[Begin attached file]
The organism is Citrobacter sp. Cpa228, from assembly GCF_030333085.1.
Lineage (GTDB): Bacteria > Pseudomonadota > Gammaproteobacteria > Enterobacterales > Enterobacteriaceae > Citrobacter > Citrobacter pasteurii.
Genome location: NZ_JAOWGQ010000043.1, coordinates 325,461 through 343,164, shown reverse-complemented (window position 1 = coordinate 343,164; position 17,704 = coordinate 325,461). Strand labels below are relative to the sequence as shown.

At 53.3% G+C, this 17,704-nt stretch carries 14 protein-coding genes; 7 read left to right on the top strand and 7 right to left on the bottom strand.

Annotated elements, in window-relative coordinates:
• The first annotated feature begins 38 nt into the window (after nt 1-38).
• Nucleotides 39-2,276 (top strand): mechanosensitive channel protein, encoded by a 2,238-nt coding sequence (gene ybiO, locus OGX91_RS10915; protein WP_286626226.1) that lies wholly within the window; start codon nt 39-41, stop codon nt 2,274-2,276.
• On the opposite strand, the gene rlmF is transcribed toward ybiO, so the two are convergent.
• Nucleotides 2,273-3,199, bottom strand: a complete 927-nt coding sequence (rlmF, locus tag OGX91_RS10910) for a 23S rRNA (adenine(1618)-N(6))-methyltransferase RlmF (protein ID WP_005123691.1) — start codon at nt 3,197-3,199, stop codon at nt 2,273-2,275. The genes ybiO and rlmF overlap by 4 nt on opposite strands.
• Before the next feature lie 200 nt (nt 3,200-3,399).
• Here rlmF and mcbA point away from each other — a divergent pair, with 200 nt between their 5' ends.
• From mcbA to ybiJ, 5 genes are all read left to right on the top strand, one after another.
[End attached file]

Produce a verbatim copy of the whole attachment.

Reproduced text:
The organism is Citrobacter sp. Cpa228, from assembly GCF_030333085.1.
Lineage (GTDB): Bacteria > Pseudomonadota > Gammaproteobacteria > Enterobacterales > Enterobacteriaceae > Citrobacter > Citrobacter pasteurii.
Genome location: NZ_JAOWGQ010000043.1, coordinates 325,461 through 343,164, shown reverse-complemented (window position 1 = coordinate 343,164; position 17,704 = coordinate 325,461). Strand labels below are relative to the sequence as shown.

At 53.3% G+C, this 17,704-nt stretch carries 14 protein-coding genes; 7 read left to right on the top strand and 7 right to left on the bottom strand.

Annotated elements, in window-relative coordinates:
• The first annotated feature begins 38 nt into the window (after nt 1-38).
• Nucleotides 39-2,276 (top strand): mechanosensitive channel protein, encoded by a 2,238-nt coding sequence (gene ybiO, locus OGX91_RS10915; protein WP_286626226.1) that lies wholly within the window; start codon nt 39-41, stop codon nt 2,274-2,276.
• On the opposite strand, the gene rlmF is transcribed toward ybiO, so the two are convergent.
• Nucleotides 2,273-3,199, bottom strand: a complete 927-nt coding sequence (rlmF, locus tag OGX91_RS10910) for a 23S rRNA (adenine(1618)-N(6))-methyltransferase RlmF (protein ID WP_005123691.1) — start codon at nt 3,197-3,199, stop codon at nt 2,273-2,275. The genes ybiO and rlmF overlap by 4 nt on opposite strands.
• Before the next feature lie 200 nt (nt 3,200-3,399).
• Here rlmF and mcbA point away from each other — a divergent pair, with 200 nt between their 5' ends.
• From mcbA to ybiJ, 5 genes are all read left to right on the top strand, one after another.